Concluding Reflections.

Over the course of five years as a post-secondary instructor, I gradually incorporated my ongoing learning in education into practical form. Applications of this learning included curriculum development, lesson planning, classroom methods, and assessment development. Over the last year, I had the opportunity to refine this work further and to consider it in the context of my values. In doing so, I have identified for myself a more positive and learner-focused role as an instructor that meshes more closely with my values.

A key transformation for me has been the refinement of a personal philosophy of teaching and learning. This set of values and beliefs has helped me better identify the ways in which I can better focus my role toward the learner. “A working or guiding philosophy of educational practice provides the foundation for all decisions, processes, and actions made about the instructional and learning process” (Galbraith, 1999, p. 11).

My most recent course of studies – Strategies and Techniques for Teaching – extended my philosophical foundations further through a number of activities, discussions, research, and reflections.

As prelude to the course, a classroom visit, an interview with a post-secondary instructor, and a subsequent analysis and reflection of my observations helped establish a context within which I could begin to reflect on my own approaches to teaching.

During the course, a key activity was the examination of several families of teaching models. Research and demonstrations of these various teaching models provided valuable insights into these tools. Teaching model demonstrations by course participants expanded on research summaries and extended for me the key concepts of the models. I reflected on which models might be appropriate to my own teaching, and why. The models we had examined in the course,as well as ones that I had the opportunity to examine in other studies, confirmed that there are ways to approach instruction in a methodical fashion, in a way where learning outcomes are better assured.

In a concluding written critique I prepared, I investigated more closely the teaching models within context of the demonstrations we observed. What emerged for me was that there was not simply a mechanical aspect to the models – that of simply going through the proscribed steps – but also a firmly human element.

Along with the teaching models, I considered the topic of motivation. Ideas about motivation were introduced in the course textbook (McKeachie & Svinicki, 2006, pp. 142-149) and in subsequent readings (Svinicki, 1999). These insights stressed the importance of positive self-concepts as powerful intrinsic motivators and that educational success or failure can affect self-concept, and thereby, subsequent learning (Joyce & Weil, 2000, pp. 301-311). This further affirmed for me the view of the learner as an individual with human needs.

As I reflected on the various activities and discussions, I recalled several of the self-assessment instruments that helped me identify aspects of my teaching beliefs. One of these assessments identified my values as learner-centred, with a focus on learners as individuals (Heimlich & Norland, 1994, pp. 207-209; Cano, Garton, & Raven, 1992). This insight resonated with my observations regarding the humanistic aspects of teaching.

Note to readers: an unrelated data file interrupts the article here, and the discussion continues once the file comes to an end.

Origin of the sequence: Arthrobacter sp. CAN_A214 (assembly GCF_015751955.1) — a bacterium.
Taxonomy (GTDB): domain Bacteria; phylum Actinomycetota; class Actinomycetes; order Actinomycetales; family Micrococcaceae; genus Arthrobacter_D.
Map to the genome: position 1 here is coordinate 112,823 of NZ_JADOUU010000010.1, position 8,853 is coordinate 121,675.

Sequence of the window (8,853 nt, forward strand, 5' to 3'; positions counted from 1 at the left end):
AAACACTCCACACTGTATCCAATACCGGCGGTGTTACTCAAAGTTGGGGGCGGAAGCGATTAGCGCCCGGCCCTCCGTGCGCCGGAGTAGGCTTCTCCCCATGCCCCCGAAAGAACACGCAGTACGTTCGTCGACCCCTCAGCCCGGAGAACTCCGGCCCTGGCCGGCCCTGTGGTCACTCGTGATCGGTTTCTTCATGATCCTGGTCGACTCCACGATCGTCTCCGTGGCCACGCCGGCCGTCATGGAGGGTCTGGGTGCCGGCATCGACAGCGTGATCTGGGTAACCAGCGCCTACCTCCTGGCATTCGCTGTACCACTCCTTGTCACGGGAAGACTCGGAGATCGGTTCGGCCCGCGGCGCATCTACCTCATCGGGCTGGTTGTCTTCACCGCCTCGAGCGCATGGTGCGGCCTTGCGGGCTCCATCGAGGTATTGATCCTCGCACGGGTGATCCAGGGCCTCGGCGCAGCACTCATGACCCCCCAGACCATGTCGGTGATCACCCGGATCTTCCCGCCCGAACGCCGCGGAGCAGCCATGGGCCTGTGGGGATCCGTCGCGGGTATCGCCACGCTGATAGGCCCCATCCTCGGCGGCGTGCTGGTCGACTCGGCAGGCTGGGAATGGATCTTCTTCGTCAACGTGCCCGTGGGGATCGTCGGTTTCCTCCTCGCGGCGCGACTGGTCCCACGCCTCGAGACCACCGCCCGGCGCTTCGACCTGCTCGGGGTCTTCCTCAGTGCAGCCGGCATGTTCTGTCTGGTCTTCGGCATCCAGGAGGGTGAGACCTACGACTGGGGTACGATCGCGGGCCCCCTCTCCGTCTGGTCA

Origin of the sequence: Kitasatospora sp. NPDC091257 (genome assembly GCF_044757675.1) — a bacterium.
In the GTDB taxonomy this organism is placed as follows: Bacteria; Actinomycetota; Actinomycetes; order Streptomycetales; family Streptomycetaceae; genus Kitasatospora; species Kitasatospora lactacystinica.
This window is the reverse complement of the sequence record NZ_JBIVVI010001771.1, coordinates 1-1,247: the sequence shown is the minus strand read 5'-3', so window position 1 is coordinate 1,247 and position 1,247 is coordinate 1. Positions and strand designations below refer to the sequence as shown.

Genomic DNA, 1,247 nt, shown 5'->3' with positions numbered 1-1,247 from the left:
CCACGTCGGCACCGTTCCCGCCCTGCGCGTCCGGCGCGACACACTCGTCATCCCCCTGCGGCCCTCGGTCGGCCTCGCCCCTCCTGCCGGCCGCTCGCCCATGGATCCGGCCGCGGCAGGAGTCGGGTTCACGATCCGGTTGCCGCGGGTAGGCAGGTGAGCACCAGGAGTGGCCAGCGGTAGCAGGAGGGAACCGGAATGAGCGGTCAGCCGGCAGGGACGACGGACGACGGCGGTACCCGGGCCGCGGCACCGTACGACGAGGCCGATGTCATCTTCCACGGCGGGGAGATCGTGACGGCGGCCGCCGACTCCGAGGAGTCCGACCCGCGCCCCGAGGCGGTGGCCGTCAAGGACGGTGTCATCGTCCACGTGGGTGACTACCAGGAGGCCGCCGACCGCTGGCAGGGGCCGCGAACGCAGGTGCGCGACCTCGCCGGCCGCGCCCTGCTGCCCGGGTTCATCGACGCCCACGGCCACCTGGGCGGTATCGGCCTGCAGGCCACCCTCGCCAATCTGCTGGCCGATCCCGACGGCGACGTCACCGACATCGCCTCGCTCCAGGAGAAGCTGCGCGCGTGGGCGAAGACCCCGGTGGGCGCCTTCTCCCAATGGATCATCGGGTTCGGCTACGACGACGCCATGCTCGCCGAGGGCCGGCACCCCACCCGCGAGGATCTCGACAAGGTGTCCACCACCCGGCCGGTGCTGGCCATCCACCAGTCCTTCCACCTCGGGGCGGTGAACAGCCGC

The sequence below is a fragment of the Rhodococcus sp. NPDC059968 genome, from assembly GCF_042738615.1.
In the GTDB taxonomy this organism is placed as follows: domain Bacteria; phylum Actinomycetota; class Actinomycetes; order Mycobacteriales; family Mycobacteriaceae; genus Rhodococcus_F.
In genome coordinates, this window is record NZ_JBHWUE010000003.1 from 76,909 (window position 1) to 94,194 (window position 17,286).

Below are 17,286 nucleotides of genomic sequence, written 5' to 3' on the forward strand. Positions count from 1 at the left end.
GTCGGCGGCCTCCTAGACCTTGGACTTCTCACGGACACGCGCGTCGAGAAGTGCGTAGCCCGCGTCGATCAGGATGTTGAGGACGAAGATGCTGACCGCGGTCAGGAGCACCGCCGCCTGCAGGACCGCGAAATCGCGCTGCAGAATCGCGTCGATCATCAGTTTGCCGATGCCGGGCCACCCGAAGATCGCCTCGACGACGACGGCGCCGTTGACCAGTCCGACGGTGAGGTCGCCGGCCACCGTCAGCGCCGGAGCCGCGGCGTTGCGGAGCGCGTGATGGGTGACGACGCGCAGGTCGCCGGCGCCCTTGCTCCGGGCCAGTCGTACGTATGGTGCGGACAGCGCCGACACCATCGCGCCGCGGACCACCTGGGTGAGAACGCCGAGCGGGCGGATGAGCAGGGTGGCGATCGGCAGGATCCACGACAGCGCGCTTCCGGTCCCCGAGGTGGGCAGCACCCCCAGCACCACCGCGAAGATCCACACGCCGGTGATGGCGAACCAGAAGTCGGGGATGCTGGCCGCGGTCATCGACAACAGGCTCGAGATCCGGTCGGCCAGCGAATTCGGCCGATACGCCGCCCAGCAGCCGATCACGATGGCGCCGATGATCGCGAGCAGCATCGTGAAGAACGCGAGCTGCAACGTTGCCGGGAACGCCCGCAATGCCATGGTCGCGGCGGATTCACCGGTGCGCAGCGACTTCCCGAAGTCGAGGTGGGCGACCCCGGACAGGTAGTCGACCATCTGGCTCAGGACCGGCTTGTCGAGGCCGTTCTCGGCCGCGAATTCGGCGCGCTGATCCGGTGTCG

My understanding of my role as an instructor continues to grow. What made a deep impression on me – in the context of teaching models, learner motivation, and the power of positive self-concepts – is a recognition of the human element in learning. The strategies and techniques that were examined in the course, though superficially technical and mechanical, were deeply sensitive to the distinct human characteristics of learners. This acknowledgement of human needs emphasizes that instructors must adapt to the learners and shape their learning environment, rather than simply providing rote delivery of subject matter. Learning does entail some degree of risk-taking (D. W. Johnson & R. T. Johnson, 1974, p. 203; Svinicki, 1999, p. 21). For these reasons, instructors would do well to foster positive and affirming environments in which learning can take place.

References

  • Cano, J., Garton, B. L., & Raven, M. R. (1992). Learning Styles, Teaching Styles and Personality
  • Styles of Preservice Teachers of Agricultural Education. Journal of Agricultural Education,
  • 33(1), 46-52.
  • Galbraith, M. W. (1999). Philosophy and the instructional process. Adult Learning, 11(2), 11-13.
  • Heimlich, J. E., & Norland, E. (1994). Developing Teaching Style in Adult Education. Jossey-Bass.
  • Johnson, D. W., & Johnson, R. T. (1974). Instructional Goal Structure: Cooperative, Competitive, or Individualistic. Review of Educational Research, 44(2), 213-240. doi: 10.2307/1170165.
  • Joyce, B. R., & Weil, M. (2000). Models of Teaching (6th ed.). Allyn and Bacon.
  • McKeachie, W. J., & Svinicki, M. D. (2006). McKeachie’s Teaching Tips: Strategies, Research, and Theory for College and University Teachers (12th ed.). Boston, MA: Houghton Mifflin.
  • Svinicki, M. D. (1999). New directions in learning and motivation. New Directions for Teaching and Learning, 1999(80), 5-27. doi: 10.1002/tl.8001.
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